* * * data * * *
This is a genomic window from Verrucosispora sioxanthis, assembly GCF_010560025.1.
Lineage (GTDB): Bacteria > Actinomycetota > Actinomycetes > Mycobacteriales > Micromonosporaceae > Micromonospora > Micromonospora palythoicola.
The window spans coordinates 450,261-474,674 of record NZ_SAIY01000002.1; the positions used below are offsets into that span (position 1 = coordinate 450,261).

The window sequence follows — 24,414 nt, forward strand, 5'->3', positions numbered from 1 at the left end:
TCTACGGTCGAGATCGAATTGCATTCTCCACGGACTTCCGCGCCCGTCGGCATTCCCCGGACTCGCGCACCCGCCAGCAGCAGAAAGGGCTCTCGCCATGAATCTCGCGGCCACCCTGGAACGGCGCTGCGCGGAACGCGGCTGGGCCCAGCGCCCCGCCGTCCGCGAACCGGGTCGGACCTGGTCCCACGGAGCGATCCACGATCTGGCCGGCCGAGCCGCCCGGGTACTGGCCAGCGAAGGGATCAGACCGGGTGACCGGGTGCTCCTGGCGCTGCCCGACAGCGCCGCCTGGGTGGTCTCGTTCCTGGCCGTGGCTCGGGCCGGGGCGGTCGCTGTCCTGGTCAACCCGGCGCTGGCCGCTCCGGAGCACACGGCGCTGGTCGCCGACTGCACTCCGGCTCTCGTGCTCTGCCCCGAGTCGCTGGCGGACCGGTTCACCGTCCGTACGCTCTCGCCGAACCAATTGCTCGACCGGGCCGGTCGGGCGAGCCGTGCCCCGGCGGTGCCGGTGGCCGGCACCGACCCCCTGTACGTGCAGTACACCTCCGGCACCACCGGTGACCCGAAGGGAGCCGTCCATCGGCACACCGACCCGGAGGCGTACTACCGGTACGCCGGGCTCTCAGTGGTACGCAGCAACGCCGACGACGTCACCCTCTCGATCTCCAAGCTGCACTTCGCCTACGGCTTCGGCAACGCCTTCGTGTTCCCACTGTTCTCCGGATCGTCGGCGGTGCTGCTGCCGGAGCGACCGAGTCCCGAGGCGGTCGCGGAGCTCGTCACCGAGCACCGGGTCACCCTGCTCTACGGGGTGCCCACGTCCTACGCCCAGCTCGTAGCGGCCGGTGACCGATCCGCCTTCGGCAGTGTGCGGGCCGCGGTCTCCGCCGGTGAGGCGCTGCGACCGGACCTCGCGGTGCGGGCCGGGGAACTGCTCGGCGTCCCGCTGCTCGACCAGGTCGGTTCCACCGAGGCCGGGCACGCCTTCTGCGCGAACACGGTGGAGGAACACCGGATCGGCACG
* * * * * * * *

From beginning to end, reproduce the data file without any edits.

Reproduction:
This is a genomic window from Verrucosispora sioxanthis, assembly GCF_010560025.1.
Lineage (GTDB): Bacteria > Actinomycetota > Actinomycetes > Mycobacteriales > Micromonosporaceae > Micromonospora > Micromonospora palythoicola.
The window spans coordinates 450,261-474,674 of record NZ_SAIY01000002.1; the positions used below are offsets into that span (position 1 = coordinate 450,261).

The window sequence follows — 24,414 nt, forward strand, 5'->3', positions numbered from 1 at the left end:
TCTACGGTCGAGATCGAATTGCATTCTCCACGGACTTCCGCGCCCGTCGGCATTCCCCGGACTCGCGCACCCGCCAGCAGCAGAAAGGGCTCTCGCCATGAATCTCGCGGCCACCCTGGAACGGCGCTGCGCGGAACGCGGCTGGGCCCAGCGCCCCGCCGTCCGCGAACCGGGTCGGACCTGGTCCCACGGAGCGATCCACGATCTGGCCGGCCGAGCCGCCCGGGTACTGGCCAGCGAAGGGATCAGACCGGGTGACCGGGTGCTCCTGGCGCTGCCCGACAGCGCCGCCTGGGTGGTCTCGTTCCTGGCCGTGGCTCGGGCCGGGGCGGTCGCTGTCCTGGTCAACCCGGCGCTGGCCGCTCCGGAGCACACGGCGCTGGTCGCCGACTGCACTCCGGCTCTCGTGCTCTGCCCCGAGTCGCTGGCGGACCGGTTCACCGTCCGTACGCTCTCGCCGAACCAATTGCTCGACCGGGCCGGTCGGGCGAGCCGTGCCCCGGCGGTGCCGGTGGCCGGCACCGACCCCCTGTACGTGCAGTACACCTCCGGCACCACCGGTGACCCGAAGGGAGCCGTCCATCGGCACACCGACCCGGAGGCGTACTACCGGTACGCCGGGCTCTCAGTGGTACGCAGCAACGCCGACGACGTCACCCTCTCGATCTCCAAGCTGCACTTCGCCTACGGCTTCGGCAACGCCTTCGTGTTCCCACTGTTCTCCGGATCGTCGGCGGTGCTGCTGCCGGAGCGACCGAGTCCCGAGGCGGTCGCGGAGCTCGTCACCGAGCACCGGGTCACCCTGCTCTACGGGGTGCCCACGTCCTACGCCCAGCTCGTAGCGGCCGGTGACCGATCCGCCTTCGGCAGTGTGCGGGCCGCGGTCTCCGCCGGTGAGGCGCTGCGACCGGACCTCGCGGTGCGGGCCGGGGAACTGCTCGGCGTCCCGCTGCTCGACCAGGTCGGTTCCACCGAGGCCGGGCACGCCTTCTGCGCGAACACGGTGGAGGAACACCGGATCGGCACG